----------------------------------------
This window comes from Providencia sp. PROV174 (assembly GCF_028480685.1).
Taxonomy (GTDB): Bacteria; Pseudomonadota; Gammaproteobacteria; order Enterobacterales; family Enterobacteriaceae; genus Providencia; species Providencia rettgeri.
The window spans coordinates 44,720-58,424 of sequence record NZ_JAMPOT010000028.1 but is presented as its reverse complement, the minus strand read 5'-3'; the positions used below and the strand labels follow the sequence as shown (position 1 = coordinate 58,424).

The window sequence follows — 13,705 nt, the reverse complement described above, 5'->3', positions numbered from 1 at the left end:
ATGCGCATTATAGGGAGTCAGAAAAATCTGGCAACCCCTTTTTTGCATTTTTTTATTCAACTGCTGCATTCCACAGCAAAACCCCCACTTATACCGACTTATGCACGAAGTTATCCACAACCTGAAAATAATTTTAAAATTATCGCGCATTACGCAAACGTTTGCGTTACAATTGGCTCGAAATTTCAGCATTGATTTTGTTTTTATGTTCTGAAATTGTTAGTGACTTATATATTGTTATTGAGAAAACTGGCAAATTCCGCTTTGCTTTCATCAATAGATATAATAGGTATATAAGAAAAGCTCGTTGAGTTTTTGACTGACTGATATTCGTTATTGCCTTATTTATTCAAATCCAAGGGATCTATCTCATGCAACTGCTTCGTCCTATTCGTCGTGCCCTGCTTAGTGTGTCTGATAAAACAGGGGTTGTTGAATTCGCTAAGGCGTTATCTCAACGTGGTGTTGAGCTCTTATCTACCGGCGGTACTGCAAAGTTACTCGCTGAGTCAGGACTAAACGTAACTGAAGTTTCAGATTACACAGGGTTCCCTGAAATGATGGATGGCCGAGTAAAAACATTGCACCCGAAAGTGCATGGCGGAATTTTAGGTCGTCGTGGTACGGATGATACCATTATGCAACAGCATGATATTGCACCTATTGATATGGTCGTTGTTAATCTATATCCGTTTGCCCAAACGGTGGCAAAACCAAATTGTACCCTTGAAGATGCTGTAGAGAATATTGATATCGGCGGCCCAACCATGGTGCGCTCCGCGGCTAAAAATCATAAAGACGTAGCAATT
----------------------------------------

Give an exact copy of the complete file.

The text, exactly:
This window comes from Providencia sp. PROV174 (assembly GCF_028480685.1).
Taxonomy (GTDB): Bacteria; Pseudomonadota; Gammaproteobacteria; order Enterobacterales; family Enterobacteriaceae; genus Providencia; species Providencia rettgeri.
The window spans coordinates 44,720-58,424 of sequence record NZ_JAMPOT010000028.1 but is presented as its reverse complement, the minus strand read 5'-3'; the positions used below and the strand labels follow the sequence as shown (position 1 = coordinate 58,424).

The window sequence follows — 13,705 nt, the reverse complement described above, 5'->3', positions numbered from 1 at the left end:
ATGCGCATTATAGGGAGTCAGAAAAATCTGGCAACCCCTTTTTTGCATTTTTTTATTCAACTGCTGCATTCCACAGCAAAACCCCCACTTATACCGACTTATGCACGAAGTTATCCACAACCTGAAAATAATTTTAAAATTATCGCGCATTACGCAAACGTTTGCGTTACAATTGGCTCGAAATTTCAGCATTGATTTTGTTTTTATGTTCTGAAATTGTTAGTGACTTATATATTGTTATTGAGAAAACTGGCAAATTCCGCTTTGCTTTCATCAATAGATATAATAGGTATATAAGAAAAGCTCGTTGAGTTTTTGACTGACTGATATTCGTTATTGCCTTATTTATTCAAATCCAAGGGATCTATCTCATGCAACTGCTTCGTCCTATTCGTCGTGCCCTGCTTAGTGTGTCTGATAAAACAGGGGTTGTTGAATTCGCTAAGGCGTTATCTCAACGTGGTGTTGAGCTCTTATCTACCGGCGGTACTGCAAAGTTACTCGCTGAGTCAGGACTAAACGTAACTGAAGTTTCAGATTACACAGGGTTCCCTGAAATGATGGATGGCCGAGTAAAAACATTGCACCCGAAAGTGCATGGCGGAATTTTAGGTCGTCGTGGTACGGATGATACCATTATGCAACAGCATGATATTGCACCTATTGATATGGTCGTTGTTAATCTATATCCGTTTGCCCAAACGGTGGCAAAACCAAATTGTACCCTTGAAGATGCTGTAGAGAATATTGATATCGGCGGCCCAACCATGGTGCGCTCCGCGGCTAAAAATCATAAAGACGTAGCAATT